Today, consensus is instinctual, biasing decisions and actions well below our level of conscious awareness. It’s the reason why you favor the food truck with a long line instead of an opposing truck with no line. Why products on Amazon with a high number of user ratings/reviews sell more frequently than similar items with fewer results. And why many authors buy enough copies of their own book to acquire the sticker, “New York Times Best Seller.” 

If you haven’t picked up on it, popularity is the cue for consensus and gains importance in times of uncertainty or increased complexity. 

Many sales are abandoned because of these factors. Consider the car salesman who relies solely on performance measures and attributes: fuel mileage, horse power, interior design, cargo space, w-ifi, etc. Taken across all available car models and makes, the decision for a potential buyer becomes highly complex. Mix in a sketchy pricing scheme, and you’ve created an environment of overwhelming uncertainty for the average buyer.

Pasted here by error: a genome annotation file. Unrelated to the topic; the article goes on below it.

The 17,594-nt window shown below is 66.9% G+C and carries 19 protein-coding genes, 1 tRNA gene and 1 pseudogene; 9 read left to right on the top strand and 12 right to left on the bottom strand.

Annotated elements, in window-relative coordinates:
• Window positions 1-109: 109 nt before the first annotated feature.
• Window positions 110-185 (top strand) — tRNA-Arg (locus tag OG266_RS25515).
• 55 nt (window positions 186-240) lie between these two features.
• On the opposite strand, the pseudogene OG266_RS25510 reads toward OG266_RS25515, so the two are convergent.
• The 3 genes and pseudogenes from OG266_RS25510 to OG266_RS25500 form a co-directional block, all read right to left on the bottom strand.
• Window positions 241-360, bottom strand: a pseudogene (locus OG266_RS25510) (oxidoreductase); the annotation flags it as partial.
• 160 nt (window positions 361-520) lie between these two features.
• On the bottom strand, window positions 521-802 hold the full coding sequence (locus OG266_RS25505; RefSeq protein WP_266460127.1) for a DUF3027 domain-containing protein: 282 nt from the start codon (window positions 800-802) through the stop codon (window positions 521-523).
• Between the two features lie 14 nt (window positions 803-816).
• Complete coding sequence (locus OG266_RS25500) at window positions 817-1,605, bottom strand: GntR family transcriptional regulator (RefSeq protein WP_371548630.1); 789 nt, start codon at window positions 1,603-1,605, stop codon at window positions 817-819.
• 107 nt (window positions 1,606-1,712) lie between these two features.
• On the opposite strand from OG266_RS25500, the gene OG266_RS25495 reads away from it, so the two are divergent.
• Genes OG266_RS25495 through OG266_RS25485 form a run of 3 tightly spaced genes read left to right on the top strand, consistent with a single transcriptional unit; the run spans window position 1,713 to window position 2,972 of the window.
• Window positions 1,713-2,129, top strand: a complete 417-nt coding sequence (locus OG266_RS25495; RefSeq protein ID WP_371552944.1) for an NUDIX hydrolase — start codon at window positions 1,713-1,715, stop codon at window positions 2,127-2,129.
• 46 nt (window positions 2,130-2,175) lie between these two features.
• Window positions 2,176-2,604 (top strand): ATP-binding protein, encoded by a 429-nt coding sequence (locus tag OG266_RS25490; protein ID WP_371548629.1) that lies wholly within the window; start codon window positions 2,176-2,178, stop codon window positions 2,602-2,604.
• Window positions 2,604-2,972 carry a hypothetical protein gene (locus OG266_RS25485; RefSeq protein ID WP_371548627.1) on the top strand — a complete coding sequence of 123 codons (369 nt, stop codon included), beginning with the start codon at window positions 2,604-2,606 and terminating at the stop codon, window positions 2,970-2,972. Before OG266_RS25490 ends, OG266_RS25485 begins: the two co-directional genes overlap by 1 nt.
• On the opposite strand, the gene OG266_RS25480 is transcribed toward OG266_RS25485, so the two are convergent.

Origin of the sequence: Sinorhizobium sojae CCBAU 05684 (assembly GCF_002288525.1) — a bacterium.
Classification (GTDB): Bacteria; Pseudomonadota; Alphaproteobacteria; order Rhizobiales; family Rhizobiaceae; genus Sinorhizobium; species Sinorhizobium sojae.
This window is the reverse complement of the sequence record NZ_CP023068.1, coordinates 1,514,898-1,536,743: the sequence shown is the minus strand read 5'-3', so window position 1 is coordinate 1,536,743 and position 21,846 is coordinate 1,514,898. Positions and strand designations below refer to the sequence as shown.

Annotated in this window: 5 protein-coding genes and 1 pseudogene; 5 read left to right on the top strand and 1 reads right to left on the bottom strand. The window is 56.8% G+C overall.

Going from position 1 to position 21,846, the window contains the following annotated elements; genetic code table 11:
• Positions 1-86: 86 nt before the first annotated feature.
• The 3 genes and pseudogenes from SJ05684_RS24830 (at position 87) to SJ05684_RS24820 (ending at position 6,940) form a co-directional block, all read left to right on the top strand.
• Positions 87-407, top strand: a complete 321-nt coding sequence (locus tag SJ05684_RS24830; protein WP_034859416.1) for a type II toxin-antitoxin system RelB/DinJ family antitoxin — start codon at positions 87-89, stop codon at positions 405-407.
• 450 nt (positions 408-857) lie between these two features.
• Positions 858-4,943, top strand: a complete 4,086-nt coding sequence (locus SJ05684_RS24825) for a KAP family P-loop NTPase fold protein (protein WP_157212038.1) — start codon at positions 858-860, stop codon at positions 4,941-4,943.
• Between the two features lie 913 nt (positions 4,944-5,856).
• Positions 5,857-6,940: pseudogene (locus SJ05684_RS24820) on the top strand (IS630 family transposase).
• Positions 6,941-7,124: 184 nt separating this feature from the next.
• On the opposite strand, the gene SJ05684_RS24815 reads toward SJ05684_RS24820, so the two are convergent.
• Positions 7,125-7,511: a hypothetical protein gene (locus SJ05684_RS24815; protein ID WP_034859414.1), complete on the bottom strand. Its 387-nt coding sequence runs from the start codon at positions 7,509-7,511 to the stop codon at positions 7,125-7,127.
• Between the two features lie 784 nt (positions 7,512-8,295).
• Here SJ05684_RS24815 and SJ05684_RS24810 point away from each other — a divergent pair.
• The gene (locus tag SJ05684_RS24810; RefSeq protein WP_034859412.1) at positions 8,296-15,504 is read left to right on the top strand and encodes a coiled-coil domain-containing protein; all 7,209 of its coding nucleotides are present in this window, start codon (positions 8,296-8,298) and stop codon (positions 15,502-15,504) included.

Add consensus cues along the path to purchase, “Our most popular model,” “Most women choose the silver R3,” or, “Ninety percent of our buyers add the 100k bumper-to-bumper warranty,” and you begin to implicitly build confidence for the decision a potential buyer is making.

This is applicable in any environment or interface where you’re selling. If you’re offering CRM software with four available service levels, add, “best seller” or “most popular” to one of the middle options and watch conversion rates increase.